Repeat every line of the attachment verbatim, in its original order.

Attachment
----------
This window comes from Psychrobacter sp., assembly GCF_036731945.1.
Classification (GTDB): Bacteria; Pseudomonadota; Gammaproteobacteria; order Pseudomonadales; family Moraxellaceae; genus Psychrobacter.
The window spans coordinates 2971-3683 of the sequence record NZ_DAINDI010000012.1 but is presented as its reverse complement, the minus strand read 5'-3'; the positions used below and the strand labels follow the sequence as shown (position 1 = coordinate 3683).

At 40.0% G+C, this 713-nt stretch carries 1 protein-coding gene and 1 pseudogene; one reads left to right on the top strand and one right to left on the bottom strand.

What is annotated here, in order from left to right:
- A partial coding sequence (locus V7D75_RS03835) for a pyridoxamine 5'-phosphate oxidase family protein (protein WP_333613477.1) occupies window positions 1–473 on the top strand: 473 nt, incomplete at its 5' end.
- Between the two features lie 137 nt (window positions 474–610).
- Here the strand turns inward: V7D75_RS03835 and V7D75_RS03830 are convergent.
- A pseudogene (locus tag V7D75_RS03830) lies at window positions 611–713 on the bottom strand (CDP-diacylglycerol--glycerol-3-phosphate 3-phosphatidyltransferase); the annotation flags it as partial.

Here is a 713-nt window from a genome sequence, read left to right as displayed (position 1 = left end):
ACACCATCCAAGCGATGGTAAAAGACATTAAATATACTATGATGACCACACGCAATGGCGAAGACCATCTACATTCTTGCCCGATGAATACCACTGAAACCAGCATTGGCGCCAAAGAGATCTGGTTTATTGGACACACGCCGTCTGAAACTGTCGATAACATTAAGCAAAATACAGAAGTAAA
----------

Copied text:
This window comes from Psychrobacter sp., assembly GCF_036731945.1.
Classification (GTDB): Bacteria; Pseudomonadota; Gammaproteobacteria; order Pseudomonadales; family Moraxellaceae; genus Psychrobacter.
The window spans coordinates 2971-3683 of the sequence record NZ_DAINDI010000012.1 but is presented as its reverse complement, the minus strand read 5'-3'; the positions used below and the strand labels follow the sequence as shown (position 1 = coordinate 3683).

At 40.0% G+C, this 713-nt stretch carries 1 protein-coding gene and 1 pseudogene; one reads left to right on the top strand and one right to left on the bottom strand.

What is annotated here, in order from left to right:
- A partial coding sequence (locus V7D75_RS03835) for a pyridoxamine 5'-phosphate oxidase family protein (protein WP_333613477.1) occupies window positions 1–473 on the top strand: 473 nt, incomplete at its 5' end.
- Between the two features lie 137 nt (window positions 474–610).
- Here the strand turns inward: V7D75_RS03835 and V7D75_RS03830 are convergent.
- A pseudogene (locus tag V7D75_RS03830) lies at window positions 611–713 on the bottom strand (CDP-diacylglycerol--glycerol-3-phosphate 3-phosphatidyltransferase); the annotation flags it as partial.

Here is a 713-nt window from a genome sequence, read left to right as displayed (position 1 = left end):
ACACCATCCAAGCGATGGTAAAAGACATTAAATATACTATGATGACCACACGCAATGGCGAAGACCATCTACATTCTTGCCCGATGAATACCACTGAAACCAGCATTGGCGCCAAAGAGATCTGGTTTATTGGACACACGCCGTCTGAAACTGTCGATAACATTAAGCAAAATACAGAAGTAAA